The “I can’t help how I feel” strategy is a little harder to deal with because he might try to stack more feelings on top of the first in an attempt to wall you in with them. You don’t give a crap about his feelings, so, if he goes with this strategy, think of it as a dare. He doesn’t think you’ll have the guts to squish his feelings if he can make the pile deep enough. But you totally can! The way around this is to remember the facts (You don’t want him) and also remind yourself that he has a variety of appropriate choices about who he can talk to about his feelings: a therapist, a friend, a pastor, his actual girlfriend, the other people in the line to buy movie tickets, his diary, his telephone psychic. It doesn’t have to be you, it definitely should not be his kids!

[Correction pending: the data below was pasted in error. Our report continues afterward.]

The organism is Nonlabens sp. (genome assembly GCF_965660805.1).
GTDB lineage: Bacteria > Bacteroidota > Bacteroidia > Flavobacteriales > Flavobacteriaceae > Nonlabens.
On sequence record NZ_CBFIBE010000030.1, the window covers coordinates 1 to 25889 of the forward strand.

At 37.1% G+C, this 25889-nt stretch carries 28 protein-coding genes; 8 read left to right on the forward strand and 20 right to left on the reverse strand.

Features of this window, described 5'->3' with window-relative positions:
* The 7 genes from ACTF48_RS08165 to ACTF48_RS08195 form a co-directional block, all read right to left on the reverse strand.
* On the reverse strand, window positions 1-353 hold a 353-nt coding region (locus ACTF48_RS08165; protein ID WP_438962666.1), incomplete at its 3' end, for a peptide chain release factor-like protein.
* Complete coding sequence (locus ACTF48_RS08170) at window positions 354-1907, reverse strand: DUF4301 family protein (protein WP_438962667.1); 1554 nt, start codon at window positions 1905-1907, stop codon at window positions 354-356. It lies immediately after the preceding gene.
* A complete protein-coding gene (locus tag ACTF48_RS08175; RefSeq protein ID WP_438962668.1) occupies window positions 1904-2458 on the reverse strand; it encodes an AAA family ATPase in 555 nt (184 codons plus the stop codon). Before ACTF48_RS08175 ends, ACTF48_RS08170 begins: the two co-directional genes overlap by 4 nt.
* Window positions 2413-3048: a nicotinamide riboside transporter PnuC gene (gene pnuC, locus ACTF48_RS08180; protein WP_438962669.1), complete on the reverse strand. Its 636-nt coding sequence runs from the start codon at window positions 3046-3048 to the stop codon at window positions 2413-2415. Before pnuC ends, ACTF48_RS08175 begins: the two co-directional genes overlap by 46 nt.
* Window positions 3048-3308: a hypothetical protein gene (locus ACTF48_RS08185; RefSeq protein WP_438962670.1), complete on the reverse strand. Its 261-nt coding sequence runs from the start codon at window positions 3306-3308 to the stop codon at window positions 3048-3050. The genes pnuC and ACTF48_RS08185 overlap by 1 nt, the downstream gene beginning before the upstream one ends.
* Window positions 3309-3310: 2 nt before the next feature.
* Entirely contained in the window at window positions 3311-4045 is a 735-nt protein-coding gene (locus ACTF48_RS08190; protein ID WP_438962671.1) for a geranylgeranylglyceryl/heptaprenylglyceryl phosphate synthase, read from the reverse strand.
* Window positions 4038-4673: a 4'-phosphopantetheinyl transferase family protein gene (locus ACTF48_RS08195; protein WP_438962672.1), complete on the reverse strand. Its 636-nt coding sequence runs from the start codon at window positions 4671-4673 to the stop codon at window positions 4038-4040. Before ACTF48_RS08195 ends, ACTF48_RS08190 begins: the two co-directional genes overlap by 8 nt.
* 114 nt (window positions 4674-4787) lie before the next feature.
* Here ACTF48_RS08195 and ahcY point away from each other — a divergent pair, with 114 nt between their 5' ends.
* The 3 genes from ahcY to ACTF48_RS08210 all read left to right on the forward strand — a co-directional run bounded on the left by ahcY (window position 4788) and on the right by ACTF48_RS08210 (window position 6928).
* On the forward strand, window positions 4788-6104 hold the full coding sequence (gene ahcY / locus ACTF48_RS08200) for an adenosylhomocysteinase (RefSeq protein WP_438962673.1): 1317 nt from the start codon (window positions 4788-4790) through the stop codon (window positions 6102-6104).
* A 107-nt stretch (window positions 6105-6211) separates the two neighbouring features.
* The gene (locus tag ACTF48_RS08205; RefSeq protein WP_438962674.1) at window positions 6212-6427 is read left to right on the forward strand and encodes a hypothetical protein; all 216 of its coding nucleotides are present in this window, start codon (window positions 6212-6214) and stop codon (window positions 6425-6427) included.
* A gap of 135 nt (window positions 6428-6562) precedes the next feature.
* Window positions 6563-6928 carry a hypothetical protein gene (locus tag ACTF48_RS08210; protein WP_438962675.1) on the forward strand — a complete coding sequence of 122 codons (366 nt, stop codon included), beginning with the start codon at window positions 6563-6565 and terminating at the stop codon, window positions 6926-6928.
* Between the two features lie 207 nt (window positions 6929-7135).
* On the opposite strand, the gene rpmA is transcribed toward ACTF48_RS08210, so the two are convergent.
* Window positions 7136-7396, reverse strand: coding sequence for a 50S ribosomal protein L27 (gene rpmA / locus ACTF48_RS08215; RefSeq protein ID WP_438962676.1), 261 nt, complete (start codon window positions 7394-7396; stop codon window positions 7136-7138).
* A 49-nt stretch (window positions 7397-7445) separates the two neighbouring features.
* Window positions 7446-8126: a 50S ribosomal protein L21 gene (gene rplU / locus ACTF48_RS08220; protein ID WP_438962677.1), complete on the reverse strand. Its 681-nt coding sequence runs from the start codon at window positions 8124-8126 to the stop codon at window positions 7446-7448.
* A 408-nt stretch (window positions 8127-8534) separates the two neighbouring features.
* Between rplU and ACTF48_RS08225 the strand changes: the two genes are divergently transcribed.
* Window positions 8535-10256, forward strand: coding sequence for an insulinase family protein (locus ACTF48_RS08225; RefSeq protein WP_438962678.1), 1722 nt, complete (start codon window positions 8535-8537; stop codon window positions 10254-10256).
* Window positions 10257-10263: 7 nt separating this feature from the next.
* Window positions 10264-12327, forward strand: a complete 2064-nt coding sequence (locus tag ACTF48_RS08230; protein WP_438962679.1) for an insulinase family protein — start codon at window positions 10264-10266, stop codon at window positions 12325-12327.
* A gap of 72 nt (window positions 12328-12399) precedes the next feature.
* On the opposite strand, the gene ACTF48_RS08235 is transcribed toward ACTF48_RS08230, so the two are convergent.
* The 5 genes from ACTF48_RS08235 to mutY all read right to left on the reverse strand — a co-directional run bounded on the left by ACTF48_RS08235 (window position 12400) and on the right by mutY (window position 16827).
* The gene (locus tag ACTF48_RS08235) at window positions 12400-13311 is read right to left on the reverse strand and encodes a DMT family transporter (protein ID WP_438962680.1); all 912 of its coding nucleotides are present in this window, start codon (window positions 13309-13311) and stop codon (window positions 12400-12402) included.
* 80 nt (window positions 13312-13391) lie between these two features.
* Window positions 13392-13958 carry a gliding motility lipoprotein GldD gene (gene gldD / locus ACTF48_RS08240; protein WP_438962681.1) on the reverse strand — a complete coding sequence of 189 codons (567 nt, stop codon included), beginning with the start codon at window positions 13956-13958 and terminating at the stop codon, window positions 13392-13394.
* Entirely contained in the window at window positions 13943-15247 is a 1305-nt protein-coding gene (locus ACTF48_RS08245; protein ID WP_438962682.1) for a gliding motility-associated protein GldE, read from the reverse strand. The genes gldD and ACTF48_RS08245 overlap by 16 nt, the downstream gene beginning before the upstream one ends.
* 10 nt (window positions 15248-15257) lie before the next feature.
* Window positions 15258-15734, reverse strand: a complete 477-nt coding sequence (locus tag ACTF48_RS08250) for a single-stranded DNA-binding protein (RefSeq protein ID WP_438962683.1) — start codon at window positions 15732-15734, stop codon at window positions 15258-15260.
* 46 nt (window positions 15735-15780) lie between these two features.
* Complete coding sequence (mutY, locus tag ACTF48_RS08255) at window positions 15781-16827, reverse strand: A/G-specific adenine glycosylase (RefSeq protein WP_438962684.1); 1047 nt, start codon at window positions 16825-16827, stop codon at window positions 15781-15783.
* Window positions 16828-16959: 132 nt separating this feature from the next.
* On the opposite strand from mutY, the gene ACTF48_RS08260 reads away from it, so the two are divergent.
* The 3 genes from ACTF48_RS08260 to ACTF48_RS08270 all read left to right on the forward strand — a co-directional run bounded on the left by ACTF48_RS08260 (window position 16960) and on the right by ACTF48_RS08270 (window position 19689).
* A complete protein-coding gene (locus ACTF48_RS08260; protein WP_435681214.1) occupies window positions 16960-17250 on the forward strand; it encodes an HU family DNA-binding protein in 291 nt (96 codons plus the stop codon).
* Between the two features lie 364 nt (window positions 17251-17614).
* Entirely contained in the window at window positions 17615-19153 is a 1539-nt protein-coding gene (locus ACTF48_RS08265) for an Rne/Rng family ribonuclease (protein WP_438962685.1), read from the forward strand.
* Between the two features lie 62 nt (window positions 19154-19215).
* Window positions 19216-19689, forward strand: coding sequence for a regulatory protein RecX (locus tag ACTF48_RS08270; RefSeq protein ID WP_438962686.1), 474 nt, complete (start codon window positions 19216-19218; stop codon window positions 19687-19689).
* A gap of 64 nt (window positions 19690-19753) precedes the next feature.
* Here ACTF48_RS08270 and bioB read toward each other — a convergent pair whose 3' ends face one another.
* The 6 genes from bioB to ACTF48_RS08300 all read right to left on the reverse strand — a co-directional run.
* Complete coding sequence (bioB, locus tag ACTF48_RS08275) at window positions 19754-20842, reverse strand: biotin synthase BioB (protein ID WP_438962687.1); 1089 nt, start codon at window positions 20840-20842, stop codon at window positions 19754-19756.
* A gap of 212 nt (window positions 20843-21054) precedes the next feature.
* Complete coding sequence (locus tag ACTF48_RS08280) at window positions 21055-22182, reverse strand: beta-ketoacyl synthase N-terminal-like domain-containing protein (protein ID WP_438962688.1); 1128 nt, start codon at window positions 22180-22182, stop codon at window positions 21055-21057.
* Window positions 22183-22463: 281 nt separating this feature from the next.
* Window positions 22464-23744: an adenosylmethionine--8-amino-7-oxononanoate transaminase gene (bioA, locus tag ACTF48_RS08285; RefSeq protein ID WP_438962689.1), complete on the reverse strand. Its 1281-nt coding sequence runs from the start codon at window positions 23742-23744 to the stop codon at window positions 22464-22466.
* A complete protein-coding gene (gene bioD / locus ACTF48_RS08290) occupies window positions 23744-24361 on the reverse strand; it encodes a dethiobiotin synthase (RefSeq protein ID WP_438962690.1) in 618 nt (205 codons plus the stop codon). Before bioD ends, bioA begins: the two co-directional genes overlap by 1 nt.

If he goes with this tack, try: “Let me stop you there – I don’t feel the same way about you, and it’s never gonna happen. If this is really bothering you, maybe you should talk to a counselor about it. In the meantime, let’s agree: No more discussion about this, and definitely no more gifts!”
GIANT ROMANTIC GESTURES that try to do an end-run around the desires and feelings of the person you are trying to romance are doomed. So doomed.
I hope that solves it, to the extent situations with people like this can be solved. You can’t control this guy’s feelings or what he does about them, but I think you can actually do a lot to interrupt the cycle of dread and the cycle of rewarding this behavior and see if he adjusts.